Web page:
Boeing 737 Max crisis spurs US review of how FAA approves jets

The Federal Aviation Administration joined other global regulators in grounding the 737 Max family of jets on March 13. PHOTO: NYTIMES

WASHINGTON (BLOOMBERG) - The US Transportation Department is creating a special commission to review how newly designed aircraft are certified, spurred by criticism after two deadly crashes of Boeing Co's 737 Max.

The commission will evaluate how the Federal Aviation Administration (FAA) oversees the process of reviewing and approving new plane models, including the government's growing use of aircraft manufacturers' employees to sign off on designs.

The FAA joined other global regulators in grounding the 737 Max family of jets on March 13, after evidence surfaced linking the two fatal incidents.

"Safety is the number one priority of the Department, and this review by leading outside experts will help determine if improvements can be made to the FAA aircraft certification process," Transportation Secretary Elaine Chao said in a statement.

The new review adds to the stepped-up scrutiny of the 737 Max as Boeing works with airlines and regulators this week to prepare a software update for the workhorse jetliner.

A criminal investigation led by the Justice Department is also underway, as is an audit of by the Transportation Department's inspector general of the 737 Max's approval. The Senate is holding a hearing Wednesday (March 27) to review aviation safety in the wake of the two crashes.

Mr Daniel Curran, a Boeing spokesman, said in a statement on Monday evening that the company looks forward "to working with the special committee to advance our shared goal of an aviation industry that is safe and trusted by the flying public. Safety is our top priority when we design, build, deliver and maintain Boeing aircraft."

Two 737 Max 8 jets have fallen out of the sky in the last five months, killing a combined 346 people. On Oct 29 in Indonesia, a safety system on a Lion Air plane was continually pushing the aircraft to dive as a result of a malfunction.

The Ethiopian Airlines jet that crashed in Ethiopia on March 10 behaved similarly, according to local officials, but few details about the investigation have been released.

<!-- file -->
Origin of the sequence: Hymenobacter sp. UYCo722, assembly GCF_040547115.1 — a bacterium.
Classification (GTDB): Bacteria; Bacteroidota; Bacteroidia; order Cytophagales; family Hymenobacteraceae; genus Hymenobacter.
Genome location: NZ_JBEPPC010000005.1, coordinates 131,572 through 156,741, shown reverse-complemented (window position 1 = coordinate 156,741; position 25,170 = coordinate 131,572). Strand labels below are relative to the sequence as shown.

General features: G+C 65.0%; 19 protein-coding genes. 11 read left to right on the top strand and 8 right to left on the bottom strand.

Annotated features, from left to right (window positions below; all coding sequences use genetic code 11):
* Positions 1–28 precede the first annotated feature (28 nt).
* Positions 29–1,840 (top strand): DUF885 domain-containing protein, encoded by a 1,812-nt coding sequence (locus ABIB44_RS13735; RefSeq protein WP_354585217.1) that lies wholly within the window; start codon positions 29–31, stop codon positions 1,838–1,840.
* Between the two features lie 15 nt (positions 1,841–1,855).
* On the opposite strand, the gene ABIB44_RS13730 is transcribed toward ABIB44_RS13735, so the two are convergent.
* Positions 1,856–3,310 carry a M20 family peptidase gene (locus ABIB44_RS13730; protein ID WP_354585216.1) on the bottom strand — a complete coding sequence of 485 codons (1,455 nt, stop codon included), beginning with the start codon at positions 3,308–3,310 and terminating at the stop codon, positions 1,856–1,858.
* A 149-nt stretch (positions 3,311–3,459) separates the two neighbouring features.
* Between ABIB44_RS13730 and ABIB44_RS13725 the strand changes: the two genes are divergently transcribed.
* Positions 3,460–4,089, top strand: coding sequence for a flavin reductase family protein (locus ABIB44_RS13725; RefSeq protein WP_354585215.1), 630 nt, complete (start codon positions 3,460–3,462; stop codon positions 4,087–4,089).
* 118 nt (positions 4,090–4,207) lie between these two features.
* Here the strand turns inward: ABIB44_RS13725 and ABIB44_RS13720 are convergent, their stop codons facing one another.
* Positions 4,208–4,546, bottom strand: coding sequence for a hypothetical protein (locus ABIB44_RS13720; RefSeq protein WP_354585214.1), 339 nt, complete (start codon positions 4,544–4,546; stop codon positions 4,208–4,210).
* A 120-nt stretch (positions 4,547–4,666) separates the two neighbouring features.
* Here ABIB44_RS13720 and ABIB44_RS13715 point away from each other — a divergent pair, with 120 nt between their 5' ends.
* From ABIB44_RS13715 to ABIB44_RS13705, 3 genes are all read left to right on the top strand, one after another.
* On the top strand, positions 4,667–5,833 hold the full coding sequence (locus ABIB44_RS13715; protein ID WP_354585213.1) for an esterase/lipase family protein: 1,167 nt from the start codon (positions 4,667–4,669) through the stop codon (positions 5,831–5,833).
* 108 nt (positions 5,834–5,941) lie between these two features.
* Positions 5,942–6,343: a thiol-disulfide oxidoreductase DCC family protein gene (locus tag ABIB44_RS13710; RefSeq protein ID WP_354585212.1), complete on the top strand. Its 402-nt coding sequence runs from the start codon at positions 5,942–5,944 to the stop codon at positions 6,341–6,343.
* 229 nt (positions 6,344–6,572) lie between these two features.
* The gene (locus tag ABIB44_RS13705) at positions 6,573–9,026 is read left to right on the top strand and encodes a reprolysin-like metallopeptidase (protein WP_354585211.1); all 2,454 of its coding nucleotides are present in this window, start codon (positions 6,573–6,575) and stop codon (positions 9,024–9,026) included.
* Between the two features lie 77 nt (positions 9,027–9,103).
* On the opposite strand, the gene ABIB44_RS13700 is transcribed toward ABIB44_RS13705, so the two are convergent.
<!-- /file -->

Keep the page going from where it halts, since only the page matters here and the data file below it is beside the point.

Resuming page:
The Special Committee to review FAA's aircraft certification process is an independent body that will present its findings to Ms Chao and the FAA.

It is being operated under a newly created advisory panel on safety oversight and certification, which was ordered by Congress in a law that passed in October.

Retired Air Force General Darren McDew, who oversaw the US Transportation Command, and Mr Lee Moak, a former airline pilot who was president of the Air Line Pilots Association union, were named as co-leaders of the commission.

Separately, Boeing has asked airline owners of its 737 Max jet to submit orders for a free update of anti-stall software being readied for deployment, in a sign that regulators are closer to approving a proposed fix that could get the planes flying again.


Boeing is hosting customers and regulators this week in Renton, Washington - home of the company's 737 factory - to explain the measures it's taking to return the Max to service.

"Recently, we informed Max owners and operators that in order to allow for the delivery of the software update, they must place a free-of-charge order through our standard orders system," Mr Gordon Johndroe, another Boeing spokesman, said in an email.

"The update will only be released on certification but placing an order is a standard step to start the delivery process for any software or hardware change."

The FAA hasn't certified the software change, the agency said in a statement. While the FAA has worked closely with Boeing during work on the update, it is waiting for the company to finish it so it can be reviewed.

The redesign, which can be installed on a plane in as little as one hour, will bolster stall-prevention software to make it less likely to accidentally activate during normal flight. The software is known as Manoeuvring Characteristics Augmentation System, or MCAS.

After the update, the MCAS will rely on data from two angle-of-attack vanes, which measure the pitch of the nose against oncoming wind, rather than from a single sensor as is the case now. Boeing will also activate a cockpit display that shows pilots if the two vanes provide conflicting data, as they did on the doomed Lion Air plane.

Once the software is approved by the FAA, it will be mandated, the agency has said. While Ethiopia and other nations aren't legally bound by FAA orders, other regulators typically follow the FAA's lead.

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